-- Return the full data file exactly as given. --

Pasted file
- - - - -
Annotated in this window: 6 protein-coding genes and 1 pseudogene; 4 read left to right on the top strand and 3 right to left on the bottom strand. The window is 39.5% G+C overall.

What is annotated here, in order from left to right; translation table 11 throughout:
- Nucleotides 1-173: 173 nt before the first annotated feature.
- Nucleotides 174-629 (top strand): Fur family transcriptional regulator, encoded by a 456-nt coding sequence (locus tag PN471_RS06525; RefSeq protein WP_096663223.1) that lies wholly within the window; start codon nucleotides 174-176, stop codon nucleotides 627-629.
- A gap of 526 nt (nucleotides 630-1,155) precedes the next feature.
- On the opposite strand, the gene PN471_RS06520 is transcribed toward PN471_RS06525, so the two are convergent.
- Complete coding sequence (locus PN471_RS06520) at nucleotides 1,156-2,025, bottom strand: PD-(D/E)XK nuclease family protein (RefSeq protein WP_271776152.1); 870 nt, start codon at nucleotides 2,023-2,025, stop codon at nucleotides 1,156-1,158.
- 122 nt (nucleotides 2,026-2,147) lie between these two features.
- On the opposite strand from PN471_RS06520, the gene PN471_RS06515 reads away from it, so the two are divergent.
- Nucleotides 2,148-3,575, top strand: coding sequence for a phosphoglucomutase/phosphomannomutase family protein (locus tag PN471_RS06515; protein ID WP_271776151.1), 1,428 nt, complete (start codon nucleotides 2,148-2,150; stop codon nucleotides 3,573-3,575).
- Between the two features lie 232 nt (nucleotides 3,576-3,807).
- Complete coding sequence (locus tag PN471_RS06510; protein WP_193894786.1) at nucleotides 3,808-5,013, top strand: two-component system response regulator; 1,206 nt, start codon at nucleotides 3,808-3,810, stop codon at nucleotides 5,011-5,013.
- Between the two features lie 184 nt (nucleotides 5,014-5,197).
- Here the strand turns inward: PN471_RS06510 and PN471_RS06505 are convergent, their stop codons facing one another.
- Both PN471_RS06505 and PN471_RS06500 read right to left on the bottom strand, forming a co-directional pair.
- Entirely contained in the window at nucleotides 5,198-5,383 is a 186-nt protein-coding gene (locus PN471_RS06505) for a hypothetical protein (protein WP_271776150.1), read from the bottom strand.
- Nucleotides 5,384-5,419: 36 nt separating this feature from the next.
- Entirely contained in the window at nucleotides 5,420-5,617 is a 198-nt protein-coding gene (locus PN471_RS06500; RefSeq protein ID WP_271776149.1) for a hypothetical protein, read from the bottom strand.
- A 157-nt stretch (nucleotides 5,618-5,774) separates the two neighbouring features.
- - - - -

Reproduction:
Annotated in this window: 6 protein-coding genes and 1 pseudogene; 4 read left to right on the top strand and 3 right to left on the bottom strand. The window is 39.5% G+C overall.

What is annotated here, in order from left to right; translation table 11 throughout:
- Nucleotides 1-173: 173 nt before the first annotated feature.
- Nucleotides 174-629 (top strand): Fur family transcriptional regulator, encoded by a 456-nt coding sequence (locus tag PN471_RS06525; RefSeq protein WP_096663223.1) that lies wholly within the window; start codon nucleotides 174-176, stop codon nucleotides 627-629.
- A gap of 526 nt (nucleotides 630-1,155) precedes the next feature.
- On the opposite strand, the gene PN471_RS06520 is transcribed toward PN471_RS06525, so the two are convergent.
- Complete coding sequence (locus PN471_RS06520) at nucleotides 1,156-2,025, bottom strand: PD-(D/E)XK nuclease family protein (RefSeq protein WP_271776152.1); 870 nt, start codon at nucleotides 2,023-2,025, stop codon at nucleotides 1,156-1,158.
- 122 nt (nucleotides 2,026-2,147) lie between these two features.
- On the opposite strand from PN471_RS06520, the gene PN471_RS06515 reads away from it, so the two are divergent.
- Nucleotides 2,148-3,575, top strand: coding sequence for a phosphoglucomutase/phosphomannomutase family protein (locus tag PN471_RS06515; protein ID WP_271776151.1), 1,428 nt, complete (start codon nucleotides 2,148-2,150; stop codon nucleotides 3,573-3,575).
- Between the two features lie 232 nt (nucleotides 3,576-3,807).
- Complete coding sequence (locus tag PN471_RS06510; protein WP_193894786.1) at nucleotides 3,808-5,013, top strand: two-component system response regulator; 1,206 nt, start codon at nucleotides 3,808-3,810, stop codon at nucleotides 5,011-5,013.
- Between the two features lie 184 nt (nucleotides 5,014-5,197).
- Here the strand turns inward: PN471_RS06510 and PN471_RS06505 are convergent, their stop codons facing one another.
- Both PN471_RS06505 and PN471_RS06500 read right to left on the bottom strand, forming a co-directional pair.
- Entirely contained in the window at nucleotides 5,198-5,383 is a 186-nt protein-coding gene (locus PN471_RS06505) for a hypothetical protein (protein WP_271776150.1), read from the bottom strand.
- Nucleotides 5,384-5,419: 36 nt separating this feature from the next.
- Entirely contained in the window at nucleotides 5,420-5,617 is a 198-nt protein-coding gene (locus PN471_RS06500; RefSeq protein ID WP_271776149.1) for a hypothetical protein, read from the bottom strand.
- A 157-nt stretch (nucleotides 5,618-5,774) separates the two neighbouring features.